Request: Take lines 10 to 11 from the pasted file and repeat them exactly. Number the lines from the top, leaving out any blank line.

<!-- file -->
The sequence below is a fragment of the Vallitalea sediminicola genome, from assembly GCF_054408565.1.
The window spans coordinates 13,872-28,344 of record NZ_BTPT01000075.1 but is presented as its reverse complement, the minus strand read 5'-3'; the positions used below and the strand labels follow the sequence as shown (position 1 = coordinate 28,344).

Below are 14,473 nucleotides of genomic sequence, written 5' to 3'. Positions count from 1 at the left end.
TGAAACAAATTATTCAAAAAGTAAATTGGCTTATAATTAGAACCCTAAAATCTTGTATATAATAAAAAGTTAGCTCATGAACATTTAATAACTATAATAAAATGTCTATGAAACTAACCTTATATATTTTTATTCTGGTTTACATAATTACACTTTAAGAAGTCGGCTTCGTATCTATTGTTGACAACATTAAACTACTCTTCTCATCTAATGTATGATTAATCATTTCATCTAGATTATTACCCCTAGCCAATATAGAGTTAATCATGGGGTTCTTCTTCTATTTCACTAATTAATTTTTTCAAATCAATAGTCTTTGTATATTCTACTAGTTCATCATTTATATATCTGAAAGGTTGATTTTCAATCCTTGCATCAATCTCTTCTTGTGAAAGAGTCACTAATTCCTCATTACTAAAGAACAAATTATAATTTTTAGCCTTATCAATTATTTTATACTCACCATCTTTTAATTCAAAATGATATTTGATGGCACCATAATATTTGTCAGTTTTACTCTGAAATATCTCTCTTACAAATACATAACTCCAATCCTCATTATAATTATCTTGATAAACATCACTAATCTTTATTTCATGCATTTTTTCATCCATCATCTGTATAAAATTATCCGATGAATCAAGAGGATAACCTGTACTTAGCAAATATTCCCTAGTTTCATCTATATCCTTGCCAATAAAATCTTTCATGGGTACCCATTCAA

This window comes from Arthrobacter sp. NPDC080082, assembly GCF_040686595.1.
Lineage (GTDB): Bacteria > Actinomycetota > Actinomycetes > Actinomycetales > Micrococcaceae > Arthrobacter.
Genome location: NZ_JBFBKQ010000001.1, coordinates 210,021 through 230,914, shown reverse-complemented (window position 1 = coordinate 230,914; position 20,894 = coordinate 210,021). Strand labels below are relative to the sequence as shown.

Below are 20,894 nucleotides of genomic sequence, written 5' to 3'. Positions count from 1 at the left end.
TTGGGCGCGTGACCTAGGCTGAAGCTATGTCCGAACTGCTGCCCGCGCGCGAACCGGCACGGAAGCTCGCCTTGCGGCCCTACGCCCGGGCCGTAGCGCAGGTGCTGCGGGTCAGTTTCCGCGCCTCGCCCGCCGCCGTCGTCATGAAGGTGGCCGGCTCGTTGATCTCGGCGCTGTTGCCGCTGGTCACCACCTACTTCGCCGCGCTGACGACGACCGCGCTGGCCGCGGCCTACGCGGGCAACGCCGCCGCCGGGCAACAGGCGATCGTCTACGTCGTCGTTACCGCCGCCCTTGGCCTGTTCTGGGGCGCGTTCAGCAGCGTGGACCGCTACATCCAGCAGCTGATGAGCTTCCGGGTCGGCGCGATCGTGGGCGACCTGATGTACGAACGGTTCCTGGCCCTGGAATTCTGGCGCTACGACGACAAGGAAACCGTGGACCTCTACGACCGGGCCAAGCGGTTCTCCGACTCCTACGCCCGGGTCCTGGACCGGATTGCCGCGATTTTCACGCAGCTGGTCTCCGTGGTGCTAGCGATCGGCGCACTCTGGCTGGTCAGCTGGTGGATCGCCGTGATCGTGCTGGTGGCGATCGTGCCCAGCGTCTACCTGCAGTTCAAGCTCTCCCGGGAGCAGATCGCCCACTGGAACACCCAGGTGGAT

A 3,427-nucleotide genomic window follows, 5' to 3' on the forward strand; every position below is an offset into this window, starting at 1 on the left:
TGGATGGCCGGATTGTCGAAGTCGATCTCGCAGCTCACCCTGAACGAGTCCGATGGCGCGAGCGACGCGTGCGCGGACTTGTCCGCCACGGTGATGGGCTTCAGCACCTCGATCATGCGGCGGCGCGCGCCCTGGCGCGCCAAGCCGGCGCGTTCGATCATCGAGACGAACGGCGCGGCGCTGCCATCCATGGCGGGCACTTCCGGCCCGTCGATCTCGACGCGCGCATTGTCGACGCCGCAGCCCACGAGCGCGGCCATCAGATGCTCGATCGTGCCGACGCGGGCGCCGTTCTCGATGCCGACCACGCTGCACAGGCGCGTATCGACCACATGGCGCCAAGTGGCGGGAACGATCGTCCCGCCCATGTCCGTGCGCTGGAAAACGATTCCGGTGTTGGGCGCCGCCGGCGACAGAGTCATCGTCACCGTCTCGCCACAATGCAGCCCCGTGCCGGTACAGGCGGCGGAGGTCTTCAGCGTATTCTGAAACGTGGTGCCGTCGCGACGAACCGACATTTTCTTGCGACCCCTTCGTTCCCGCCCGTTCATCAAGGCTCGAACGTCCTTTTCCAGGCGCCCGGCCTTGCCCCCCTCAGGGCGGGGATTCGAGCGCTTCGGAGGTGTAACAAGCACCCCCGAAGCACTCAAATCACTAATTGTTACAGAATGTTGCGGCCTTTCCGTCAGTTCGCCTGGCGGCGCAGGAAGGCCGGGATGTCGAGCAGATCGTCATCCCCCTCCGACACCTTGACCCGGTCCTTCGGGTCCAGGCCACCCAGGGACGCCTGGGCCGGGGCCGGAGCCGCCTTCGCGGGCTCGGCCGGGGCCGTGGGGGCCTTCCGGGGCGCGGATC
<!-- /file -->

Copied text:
A 3,427-nucleotide genomic window follows, 5' to 3' on the forward strand; every position below is an offset into this window, starting at 1 on the left:
TGGATGGCCGGATTGTCGAAGTCGATCTCGCAGCTCACCCTGAACGAGTCCGATGGCGCGAGCGACGCGTGCGCGGACTTGTCCGCCACGGTGATGGGCTTCAGCACCTCGATCATGCGGCGGCGCGCGCCCTGGCGCGCCAAGCCGGCGCGTTCGATCATCGAGACGAACGGCGCGGCGCTGCCATCCATGGCGGGCACTTCCGGCCCGTCGATCTCGACGCGCGCATTGTCGACGCCGCAGCCCACGAGCGCGGCCATCAGATGCTCGATCGTGCCGACGCGGGCGCCGTTCTCGATGCCGACCACGCTGCACAGGCGCGTATCGACCACATGGCGCCAAGTGGCGGGAACGATCGTCCCGCCCATGTCCGTGCGCTGGAAAACGATTCCGGTGTTGGGCGCCGCCGGCGACAGAGTCATCGTCACCGTCTCGCCACAATGCAGCCCCGTGCCGGTACAGGCGGCGGAGGTCTTCAGCGTATTCTGAAACGTGGTGCCGTCGCGACGAACCGACATTTTCTTGCGACCCCTTCGTTCCCGCCCGTTCATCAAGGCTCGAACGTCCTTTTCCAGGCGCCCGGCCTTGCCCCCCTCAGGGCGGGGATTCGAGCGCTTCGGAGGTGTAACAAGCACCCCCGAAGCACTCAAATCACTAATTGTTACAGAATGTTGCGGCCTTTCCGTCAGTTCGCCTGGCGGCGCAGGAAGGCCGGGATGTCGAGCAGATCGTCATCCCCCTCCGACACCTTGACCCGGTCCTTCGGGTCCAGGCCACCCAGGGACGCCTGGGCCGGGGCCGGAGCCGCCTTCGCGGGCTCGGCCGGGGCCGTGGGGGCCTTCCGGGGCGCGGATC